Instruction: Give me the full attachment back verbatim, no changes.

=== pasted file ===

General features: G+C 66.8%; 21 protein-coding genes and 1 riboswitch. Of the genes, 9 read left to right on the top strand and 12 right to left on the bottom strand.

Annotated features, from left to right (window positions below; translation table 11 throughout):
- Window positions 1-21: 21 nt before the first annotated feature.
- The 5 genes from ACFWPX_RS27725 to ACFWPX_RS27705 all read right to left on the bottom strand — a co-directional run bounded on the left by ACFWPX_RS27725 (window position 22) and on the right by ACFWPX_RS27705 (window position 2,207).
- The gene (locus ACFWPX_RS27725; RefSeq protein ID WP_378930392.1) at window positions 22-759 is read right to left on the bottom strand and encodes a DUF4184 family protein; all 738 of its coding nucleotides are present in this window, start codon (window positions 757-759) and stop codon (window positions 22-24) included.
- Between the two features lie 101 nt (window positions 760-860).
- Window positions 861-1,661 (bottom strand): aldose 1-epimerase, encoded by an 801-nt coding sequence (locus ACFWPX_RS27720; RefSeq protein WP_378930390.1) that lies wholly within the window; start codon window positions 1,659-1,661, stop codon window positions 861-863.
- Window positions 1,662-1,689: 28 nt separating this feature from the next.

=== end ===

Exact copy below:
General features: G+C 66.8%; 21 protein-coding genes and 1 riboswitch. Of the genes, 9 read left to right on the top strand and 12 right to left on the bottom strand.

Annotated features, from left to right (window positions below; translation table 11 throughout):
- Window positions 1-21: 21 nt before the first annotated feature.
- The 5 genes from ACFWPX_RS27725 to ACFWPX_RS27705 all read right to left on the bottom strand — a co-directional run bounded on the left by ACFWPX_RS27725 (window position 22) and on the right by ACFWPX_RS27705 (window position 2,207).
- The gene (locus ACFWPX_RS27725; RefSeq protein ID WP_378930392.1) at window positions 22-759 is read right to left on the bottom strand and encodes a DUF4184 family protein; all 738 of its coding nucleotides are present in this window, start codon (window positions 757-759) and stop codon (window positions 22-24) included.
- Between the two features lie 101 nt (window positions 760-860).
- Window positions 861-1,661 (bottom strand): aldose 1-epimerase, encoded by an 801-nt coding sequence (locus ACFWPX_RS27720; RefSeq protein WP_378930390.1) that lies wholly within the window; start codon window positions 1,659-1,661, stop codon window positions 861-863.
- Window positions 1,662-1,689: 28 nt separating this feature from the next.